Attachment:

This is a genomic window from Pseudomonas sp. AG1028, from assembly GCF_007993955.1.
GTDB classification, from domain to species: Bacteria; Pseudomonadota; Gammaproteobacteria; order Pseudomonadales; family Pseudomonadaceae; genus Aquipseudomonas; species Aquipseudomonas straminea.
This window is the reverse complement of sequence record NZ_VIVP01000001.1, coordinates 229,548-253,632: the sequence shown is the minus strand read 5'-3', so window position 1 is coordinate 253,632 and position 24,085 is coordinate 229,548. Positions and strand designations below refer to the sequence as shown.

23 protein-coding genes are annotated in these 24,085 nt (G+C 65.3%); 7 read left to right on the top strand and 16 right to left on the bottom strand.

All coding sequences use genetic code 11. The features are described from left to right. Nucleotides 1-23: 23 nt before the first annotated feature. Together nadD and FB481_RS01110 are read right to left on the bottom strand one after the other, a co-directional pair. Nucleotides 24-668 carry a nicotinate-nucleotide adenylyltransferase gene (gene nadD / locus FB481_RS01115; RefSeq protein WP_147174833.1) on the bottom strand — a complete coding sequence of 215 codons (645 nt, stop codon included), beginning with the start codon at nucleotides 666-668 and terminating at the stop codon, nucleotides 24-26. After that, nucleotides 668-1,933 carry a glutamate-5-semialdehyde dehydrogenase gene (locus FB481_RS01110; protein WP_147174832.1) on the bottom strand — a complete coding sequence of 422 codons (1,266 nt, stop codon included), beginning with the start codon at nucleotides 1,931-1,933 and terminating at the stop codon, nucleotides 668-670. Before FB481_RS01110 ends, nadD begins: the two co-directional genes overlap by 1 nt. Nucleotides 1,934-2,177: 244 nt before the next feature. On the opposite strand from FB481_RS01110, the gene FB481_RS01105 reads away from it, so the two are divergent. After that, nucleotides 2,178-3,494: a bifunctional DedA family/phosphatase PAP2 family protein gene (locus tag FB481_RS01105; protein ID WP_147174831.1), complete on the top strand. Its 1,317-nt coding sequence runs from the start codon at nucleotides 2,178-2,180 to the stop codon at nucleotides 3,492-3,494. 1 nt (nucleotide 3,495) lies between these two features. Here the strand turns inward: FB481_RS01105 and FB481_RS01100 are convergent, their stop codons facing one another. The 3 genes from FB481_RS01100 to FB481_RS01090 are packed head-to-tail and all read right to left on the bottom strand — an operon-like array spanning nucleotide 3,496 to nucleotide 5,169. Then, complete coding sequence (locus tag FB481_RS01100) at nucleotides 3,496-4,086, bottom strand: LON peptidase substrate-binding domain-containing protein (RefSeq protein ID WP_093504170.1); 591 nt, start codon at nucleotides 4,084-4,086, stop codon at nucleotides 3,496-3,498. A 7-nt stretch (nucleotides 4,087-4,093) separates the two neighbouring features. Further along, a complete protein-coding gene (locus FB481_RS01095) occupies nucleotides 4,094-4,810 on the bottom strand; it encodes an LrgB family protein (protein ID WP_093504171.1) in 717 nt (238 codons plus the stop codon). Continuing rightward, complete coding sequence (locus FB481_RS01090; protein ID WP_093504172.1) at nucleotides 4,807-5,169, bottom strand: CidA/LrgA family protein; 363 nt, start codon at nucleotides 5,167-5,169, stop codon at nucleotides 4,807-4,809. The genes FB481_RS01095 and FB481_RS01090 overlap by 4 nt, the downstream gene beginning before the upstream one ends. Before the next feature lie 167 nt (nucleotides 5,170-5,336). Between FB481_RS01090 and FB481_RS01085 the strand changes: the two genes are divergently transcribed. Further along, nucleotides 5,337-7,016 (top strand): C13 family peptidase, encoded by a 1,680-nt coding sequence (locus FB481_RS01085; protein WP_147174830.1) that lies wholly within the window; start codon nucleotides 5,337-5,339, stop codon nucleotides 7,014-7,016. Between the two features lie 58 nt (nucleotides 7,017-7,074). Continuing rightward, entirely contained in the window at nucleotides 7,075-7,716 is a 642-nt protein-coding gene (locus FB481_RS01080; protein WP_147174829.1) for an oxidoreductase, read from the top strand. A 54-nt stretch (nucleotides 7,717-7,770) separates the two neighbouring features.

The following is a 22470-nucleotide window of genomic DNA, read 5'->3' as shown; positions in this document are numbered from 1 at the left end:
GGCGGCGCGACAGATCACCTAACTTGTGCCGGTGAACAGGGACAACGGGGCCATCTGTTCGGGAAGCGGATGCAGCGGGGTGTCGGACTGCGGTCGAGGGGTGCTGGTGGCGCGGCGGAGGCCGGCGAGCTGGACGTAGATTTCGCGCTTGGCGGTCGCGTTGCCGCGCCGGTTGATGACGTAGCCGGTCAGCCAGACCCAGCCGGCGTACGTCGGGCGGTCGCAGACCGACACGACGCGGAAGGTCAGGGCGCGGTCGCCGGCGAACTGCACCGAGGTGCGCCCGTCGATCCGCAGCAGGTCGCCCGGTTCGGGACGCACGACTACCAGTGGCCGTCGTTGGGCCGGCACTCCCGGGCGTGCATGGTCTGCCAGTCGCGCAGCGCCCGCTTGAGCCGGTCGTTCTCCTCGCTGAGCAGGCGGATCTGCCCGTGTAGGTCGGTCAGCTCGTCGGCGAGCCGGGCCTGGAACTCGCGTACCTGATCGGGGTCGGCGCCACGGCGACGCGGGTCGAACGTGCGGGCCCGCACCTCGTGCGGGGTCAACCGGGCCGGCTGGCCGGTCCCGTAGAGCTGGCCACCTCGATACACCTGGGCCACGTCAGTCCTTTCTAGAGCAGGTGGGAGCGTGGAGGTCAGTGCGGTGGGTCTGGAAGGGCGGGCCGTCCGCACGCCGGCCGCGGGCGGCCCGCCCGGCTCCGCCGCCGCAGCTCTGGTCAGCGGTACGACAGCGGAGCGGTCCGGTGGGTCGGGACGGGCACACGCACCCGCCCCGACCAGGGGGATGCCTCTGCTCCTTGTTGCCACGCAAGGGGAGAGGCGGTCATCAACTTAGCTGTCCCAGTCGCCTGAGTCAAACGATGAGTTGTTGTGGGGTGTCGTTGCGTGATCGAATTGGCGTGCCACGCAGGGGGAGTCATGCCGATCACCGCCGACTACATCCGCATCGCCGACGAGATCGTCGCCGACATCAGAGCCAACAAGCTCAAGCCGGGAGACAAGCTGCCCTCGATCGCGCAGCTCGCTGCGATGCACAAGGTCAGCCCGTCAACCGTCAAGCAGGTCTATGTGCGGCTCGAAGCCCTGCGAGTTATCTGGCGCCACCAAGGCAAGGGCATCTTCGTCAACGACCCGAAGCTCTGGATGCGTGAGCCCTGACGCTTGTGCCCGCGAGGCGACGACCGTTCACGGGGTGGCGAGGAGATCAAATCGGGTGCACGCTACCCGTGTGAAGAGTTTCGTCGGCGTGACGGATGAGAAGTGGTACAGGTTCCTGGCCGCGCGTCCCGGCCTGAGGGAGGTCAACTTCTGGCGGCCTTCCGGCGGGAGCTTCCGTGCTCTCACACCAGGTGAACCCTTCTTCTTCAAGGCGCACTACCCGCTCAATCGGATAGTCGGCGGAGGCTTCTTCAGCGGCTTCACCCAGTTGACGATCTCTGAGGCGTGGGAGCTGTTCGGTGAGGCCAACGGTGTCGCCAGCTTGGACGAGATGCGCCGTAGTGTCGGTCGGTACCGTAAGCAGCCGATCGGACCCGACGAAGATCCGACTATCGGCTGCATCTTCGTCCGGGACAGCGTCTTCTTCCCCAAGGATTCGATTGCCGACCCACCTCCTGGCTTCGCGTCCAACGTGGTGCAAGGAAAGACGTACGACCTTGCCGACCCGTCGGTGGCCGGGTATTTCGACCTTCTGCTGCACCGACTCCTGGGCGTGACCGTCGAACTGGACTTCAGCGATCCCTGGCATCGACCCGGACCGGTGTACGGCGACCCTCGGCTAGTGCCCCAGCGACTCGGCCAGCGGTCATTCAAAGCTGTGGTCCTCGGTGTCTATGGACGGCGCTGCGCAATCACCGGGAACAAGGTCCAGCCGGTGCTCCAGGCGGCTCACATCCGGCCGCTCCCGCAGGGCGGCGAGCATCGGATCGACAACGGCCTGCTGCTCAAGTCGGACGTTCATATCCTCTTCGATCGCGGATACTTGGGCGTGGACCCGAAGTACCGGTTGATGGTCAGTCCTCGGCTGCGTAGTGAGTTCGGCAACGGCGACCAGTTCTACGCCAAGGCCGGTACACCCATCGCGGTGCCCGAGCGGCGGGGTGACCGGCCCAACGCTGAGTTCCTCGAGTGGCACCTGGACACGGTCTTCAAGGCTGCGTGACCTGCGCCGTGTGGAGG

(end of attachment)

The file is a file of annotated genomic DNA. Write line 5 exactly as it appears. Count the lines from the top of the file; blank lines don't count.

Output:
All coding sequences use genetic code 11. The features are described from left to right. Nucleotides 1-23: 23 nt before the first annotated feature. Together nadD and FB481_RS01110 are read right to left on the bottom strand one after the other, a co-directional pair. Nucleotides 24-668 carry a nicotinate-nucleotide adenylyltransferase gene (gene nadD / locus FB481_RS01115; RefSeq protein WP_147174833.1) on the bottom strand — a complete coding sequence of 215 codons (645 nt, stop codon included), beginning with the start codon at nucleotides 666-668 and terminating at the stop codon, nucleotides 24-26. After that, nucleotides 668-1,933 carry a glutamate-5-semialdehyde dehydrogenase gene (locus FB481_RS01110; protein WP_147174832.1) on the bottom strand — a complete coding sequence of 422 codons (1,266 nt, stop codon included), beginning with the start codon at nucleotides 1,931-1,933 and terminating at the stop codon, nucleotides 668-670. Before FB481_RS01110 ends, nadD begins: the two co-directional genes overlap by 1 nt. Nucleotides 1,934-2,177: 244 nt before the next feature. On the opposite strand from FB481_RS01110, the gene FB481_RS01105 reads away from it, so the two are divergent. After that, nucleotides 2,178-3,494: a bifunctional DedA family/phosphatase PAP2 family protein gene (locus tag FB481_RS01105; protein ID WP_147174831.1), complete on the top strand. Its 1,317-nt coding sequence runs from the start codon at nucleotides 2,178-2,180 to the stop codon at nucleotides 3,492-3,494. 1 nt (nucleotide 3,495) lies between these two features. Here the strand turns inward: FB481_RS01105 and FB481_RS01100 are convergent, their stop codons facing one another. The 3 genes from FB481_RS01100 to FB481_RS01090 are packed head-to-tail and all read right to left on the bottom strand — an operon-like array spanning nucleotide 3,496 to nucleotide 5,169. Then, complete coding sequence (locus tag FB481_RS01100) at nucleotides 3,496-4,086, bottom strand: LON peptidase substrate-binding domain-containing protein (RefSeq protein ID WP_093504170.1); 591 nt, start codon at nucleotides 4,084-4,086, stop codon at nucleotides 3,496-3,498. A 7-nt stretch (nucleotides 4,087-4,093) separates the two neighbouring features. Further along, a complete protein-coding gene (locus FB481_RS01095) occupies nucleotides 4,094-4,810 on the bottom strand; it encodes an LrgB family protein (protein ID WP_093504171.1) in 717 nt (238 codons plus the stop codon). Continuing rightward, complete coding sequence (locus FB481_RS01090; protein ID WP_093504172.1) at nucleotides 4,807-5,169, bottom strand: CidA/LrgA family protein; 363 nt, start codon at nucleotides 5,167-5,169, stop codon at nucleotides 4,807-4,809. The genes FB481_RS01095 and FB481_RS01090 overlap by 4 nt, the downstream gene beginning before the upstream one ends. Before the next feature lie 167 nt (nucleotides 5,170-5,336). Between FB481_RS01090 and FB481_RS01085 the strand changes: the two genes are divergently transcribed. Further along, nucleotides 5,337-7,016 (top strand): C13 family peptidase, encoded by a 1,680-nt coding sequence (locus FB481_RS01085; protein WP_147174830.1) that lies wholly within the window; start codon nucleotides 5,337-5,339, stop codon nucleotides 7,014-7,016. Between the two features lie 58 nt (nucleotides 7,017-7,074). Continuing rightward, entirely contained in the window at nucleotides 7,075-7,716 is a 642-nt protein-coding gene (locus FB481_RS01080; protein WP_147174829.1) for an oxidoreductase, read from the top strand. A 54-nt stretch (nucleotides 7,717-7,770) separates the two neighbouring features.